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By AkshajK, history, 10 hours ago, In English,

Hey all,

I spent some time writing a textbook on how to efficiently convert between different bases, and thought it may be useful to those of you who are learning this for the first time.

Link: https://drive.google.com/file/d/12CeDNZO_trww-ZtGWMdSUCrhN8kcbi2U/view

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By Gassa, history, 3 days ago, translation, In English,

Hi all!

I invite you to take part in Codeforces Marathon Round 2. The contest will start on Tuesday, July 24, 2018 at 15:00 MSK, and will last for 7 days. There will be one problem based on game mechanics of a couple of board games for children. The problem most likely does not have a fast and full solution. So the solutions will be given scores, and the winner will be the one who gets the highest total score.

The contest will be unrated because the problem is considerably different from the problems of rated rounds.

During the time of the contest, the solutions will be checked on examples and preliminary tests. After the contest is over, the final solution of each contestant will be checked on the final test set, and the total score for this test set will determine the final scoreboard. The contest will take place on Codeforces platform and is supported by the Community Of Master Programming at St. Petersburg State University (link in Russian) and 90.01 Group.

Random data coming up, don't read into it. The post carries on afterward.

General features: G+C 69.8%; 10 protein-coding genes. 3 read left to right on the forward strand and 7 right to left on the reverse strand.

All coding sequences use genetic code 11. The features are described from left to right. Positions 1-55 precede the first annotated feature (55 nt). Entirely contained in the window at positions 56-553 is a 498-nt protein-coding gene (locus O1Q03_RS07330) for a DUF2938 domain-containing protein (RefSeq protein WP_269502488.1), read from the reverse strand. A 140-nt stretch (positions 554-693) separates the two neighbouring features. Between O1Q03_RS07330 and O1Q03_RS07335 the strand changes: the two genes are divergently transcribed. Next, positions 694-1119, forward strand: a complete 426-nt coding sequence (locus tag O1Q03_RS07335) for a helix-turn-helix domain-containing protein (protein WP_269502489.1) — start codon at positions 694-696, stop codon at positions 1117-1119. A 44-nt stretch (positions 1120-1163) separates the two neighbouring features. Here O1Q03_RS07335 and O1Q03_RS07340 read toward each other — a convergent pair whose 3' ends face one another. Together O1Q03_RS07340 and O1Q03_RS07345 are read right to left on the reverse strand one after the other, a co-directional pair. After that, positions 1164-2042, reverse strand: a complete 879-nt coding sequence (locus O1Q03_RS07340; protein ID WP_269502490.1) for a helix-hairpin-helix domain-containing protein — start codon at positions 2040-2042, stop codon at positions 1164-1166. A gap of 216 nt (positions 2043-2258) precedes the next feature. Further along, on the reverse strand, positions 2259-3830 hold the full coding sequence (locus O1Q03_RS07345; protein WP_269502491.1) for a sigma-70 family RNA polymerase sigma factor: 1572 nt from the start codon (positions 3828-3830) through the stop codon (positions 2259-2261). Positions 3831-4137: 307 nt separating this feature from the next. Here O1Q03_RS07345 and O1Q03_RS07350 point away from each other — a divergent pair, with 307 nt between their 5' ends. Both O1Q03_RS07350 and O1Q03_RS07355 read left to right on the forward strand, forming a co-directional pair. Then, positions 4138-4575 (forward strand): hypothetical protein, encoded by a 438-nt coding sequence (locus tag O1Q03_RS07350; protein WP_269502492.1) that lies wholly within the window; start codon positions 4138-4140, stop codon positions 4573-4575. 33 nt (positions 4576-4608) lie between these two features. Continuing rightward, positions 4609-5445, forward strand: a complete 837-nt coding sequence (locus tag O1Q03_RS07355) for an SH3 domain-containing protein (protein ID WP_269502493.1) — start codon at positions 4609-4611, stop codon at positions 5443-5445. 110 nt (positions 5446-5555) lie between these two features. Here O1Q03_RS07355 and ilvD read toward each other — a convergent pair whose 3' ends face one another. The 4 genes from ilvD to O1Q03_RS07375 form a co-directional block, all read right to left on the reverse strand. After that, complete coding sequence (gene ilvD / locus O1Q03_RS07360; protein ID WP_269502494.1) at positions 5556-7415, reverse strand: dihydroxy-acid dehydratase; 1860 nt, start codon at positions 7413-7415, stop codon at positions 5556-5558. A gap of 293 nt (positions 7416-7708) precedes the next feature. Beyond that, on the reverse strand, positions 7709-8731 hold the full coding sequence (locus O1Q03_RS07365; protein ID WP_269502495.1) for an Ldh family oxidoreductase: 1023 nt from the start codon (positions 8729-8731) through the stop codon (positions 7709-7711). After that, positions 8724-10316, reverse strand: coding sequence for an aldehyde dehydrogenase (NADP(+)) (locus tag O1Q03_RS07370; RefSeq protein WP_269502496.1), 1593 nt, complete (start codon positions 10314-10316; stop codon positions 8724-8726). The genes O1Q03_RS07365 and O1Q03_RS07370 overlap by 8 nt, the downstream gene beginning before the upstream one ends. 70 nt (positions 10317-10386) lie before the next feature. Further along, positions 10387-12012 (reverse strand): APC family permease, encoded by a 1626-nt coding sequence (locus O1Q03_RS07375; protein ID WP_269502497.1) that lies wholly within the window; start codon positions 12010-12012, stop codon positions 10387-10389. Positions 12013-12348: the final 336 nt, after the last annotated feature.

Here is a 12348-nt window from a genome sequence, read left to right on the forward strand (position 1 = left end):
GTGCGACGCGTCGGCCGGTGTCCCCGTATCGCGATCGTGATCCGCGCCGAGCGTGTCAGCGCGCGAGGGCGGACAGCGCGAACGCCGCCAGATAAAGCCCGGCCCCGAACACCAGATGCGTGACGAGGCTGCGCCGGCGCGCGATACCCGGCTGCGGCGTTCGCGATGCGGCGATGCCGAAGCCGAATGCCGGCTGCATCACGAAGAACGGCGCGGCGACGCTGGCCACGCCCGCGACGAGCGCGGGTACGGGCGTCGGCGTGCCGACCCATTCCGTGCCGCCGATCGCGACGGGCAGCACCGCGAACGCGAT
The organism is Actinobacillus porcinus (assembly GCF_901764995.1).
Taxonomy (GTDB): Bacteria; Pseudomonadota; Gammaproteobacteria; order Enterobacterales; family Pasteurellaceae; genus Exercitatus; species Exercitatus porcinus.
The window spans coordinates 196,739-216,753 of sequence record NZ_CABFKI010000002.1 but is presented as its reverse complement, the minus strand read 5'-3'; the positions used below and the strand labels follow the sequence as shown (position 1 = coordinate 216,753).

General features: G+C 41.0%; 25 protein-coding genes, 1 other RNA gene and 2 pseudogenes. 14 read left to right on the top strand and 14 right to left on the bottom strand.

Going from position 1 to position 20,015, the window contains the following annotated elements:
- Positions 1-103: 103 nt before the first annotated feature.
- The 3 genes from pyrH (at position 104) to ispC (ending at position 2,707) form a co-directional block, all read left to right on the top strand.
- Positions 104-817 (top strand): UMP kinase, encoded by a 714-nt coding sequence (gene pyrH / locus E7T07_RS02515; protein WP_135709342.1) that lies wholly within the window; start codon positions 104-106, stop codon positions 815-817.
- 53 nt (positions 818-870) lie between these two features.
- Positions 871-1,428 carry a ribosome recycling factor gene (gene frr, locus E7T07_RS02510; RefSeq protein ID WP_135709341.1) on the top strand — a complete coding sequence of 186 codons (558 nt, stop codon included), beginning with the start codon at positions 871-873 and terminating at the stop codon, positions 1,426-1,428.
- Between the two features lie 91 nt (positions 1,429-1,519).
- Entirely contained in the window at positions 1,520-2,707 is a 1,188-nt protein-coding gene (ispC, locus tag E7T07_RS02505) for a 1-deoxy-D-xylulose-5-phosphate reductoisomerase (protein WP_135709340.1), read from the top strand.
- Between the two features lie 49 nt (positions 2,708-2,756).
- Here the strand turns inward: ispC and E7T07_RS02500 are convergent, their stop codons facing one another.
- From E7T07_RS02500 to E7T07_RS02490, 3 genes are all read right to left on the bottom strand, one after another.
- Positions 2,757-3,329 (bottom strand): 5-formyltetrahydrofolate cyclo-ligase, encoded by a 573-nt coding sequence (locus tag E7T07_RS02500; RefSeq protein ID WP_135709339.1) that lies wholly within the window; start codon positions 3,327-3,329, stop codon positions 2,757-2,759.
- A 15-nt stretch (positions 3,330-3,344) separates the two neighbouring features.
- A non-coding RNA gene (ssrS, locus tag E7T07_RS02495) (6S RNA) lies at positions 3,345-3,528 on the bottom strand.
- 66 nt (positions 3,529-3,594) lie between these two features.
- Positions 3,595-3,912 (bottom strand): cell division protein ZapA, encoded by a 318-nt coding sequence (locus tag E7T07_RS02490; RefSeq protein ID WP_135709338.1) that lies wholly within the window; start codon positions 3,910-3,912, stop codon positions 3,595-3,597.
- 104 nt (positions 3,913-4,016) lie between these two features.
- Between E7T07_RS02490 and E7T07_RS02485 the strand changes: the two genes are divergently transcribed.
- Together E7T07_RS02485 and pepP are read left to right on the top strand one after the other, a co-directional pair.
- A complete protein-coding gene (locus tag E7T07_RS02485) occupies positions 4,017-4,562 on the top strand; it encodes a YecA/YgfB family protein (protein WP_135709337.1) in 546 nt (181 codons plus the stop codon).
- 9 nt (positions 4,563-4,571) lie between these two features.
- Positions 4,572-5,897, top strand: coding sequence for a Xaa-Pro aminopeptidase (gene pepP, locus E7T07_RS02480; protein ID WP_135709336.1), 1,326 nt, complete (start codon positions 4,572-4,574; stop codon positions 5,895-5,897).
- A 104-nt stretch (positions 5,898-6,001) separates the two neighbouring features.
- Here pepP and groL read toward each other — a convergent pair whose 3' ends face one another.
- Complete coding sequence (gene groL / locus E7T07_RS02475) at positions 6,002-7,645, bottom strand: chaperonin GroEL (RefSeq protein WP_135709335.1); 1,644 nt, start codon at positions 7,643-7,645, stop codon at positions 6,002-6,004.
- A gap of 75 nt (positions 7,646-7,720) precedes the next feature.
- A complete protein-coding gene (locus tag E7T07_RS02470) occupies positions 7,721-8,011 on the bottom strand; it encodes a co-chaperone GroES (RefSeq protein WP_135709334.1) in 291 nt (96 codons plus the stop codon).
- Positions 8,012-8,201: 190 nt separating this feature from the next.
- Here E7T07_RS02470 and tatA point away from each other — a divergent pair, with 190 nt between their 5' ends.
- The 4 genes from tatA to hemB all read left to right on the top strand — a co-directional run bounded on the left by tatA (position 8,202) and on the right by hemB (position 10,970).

The Codeforces platform has seen only few marathons so far. So, if something breaks, don't be upset, just write about it, and we will try to fix it.

Good luck in the contest!

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By kingofnumbers, 46 hours ago, In English,

Hello CodeForces Community!

We’re back with a new and exciting set of coding challenges with the July Cook-Off 2018 sponsored by ShareChat. Plus there are some exciting job/internship opportunities by ShareChat for participants. More details on the July Cook-Off contest page here:

Looking forward to seeing your participation in yet another exciting monthly contest! Joining me this time on the problem setting panel are:

  • Problem Setters: kefaa (Kirill Gulin), kingofnumbers (Hasan Jaddouh)
  • Problem Tester: isaf27 (Ivan Safonov)
  • Editorialist: vijju123 (Abhishek Pandey)
  • Statement verifier: xellos (Jakub Šafin)
  • Russian Translator: Fedosik (Fedor Korobeinikov)
  • Mandarin Translator: huzecong (Hu Zecong)
  • Vietnamese Translator: (VNOI Team)

Contest Details:

Time: 22nd July 2018 (2130 hrs) to 23rd July 2018 (0000 hrs). (Indian Standard Time — +5:30 GMT) — Check your timezone

Contest link: codechef.com/COOK96

Registration: You just need to have a CodeChef handle to participate. For all those, who are interested and do not have a CodeChef handle, are requested to register in order to participate.

Prizes: Top 10 performers in Global and Indian category will get CodeChef laddus, with which the winners can claim cool CodeChef goodies. Know more here: https://discuss.codechef.com/questions/51999/how-do-i-win-a-codechef-goodie
(For those who have not yet got their previous winning, please send an email to winners@codechef.com)

Good Luck!

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By Petr, history, 26 hours ago, In English,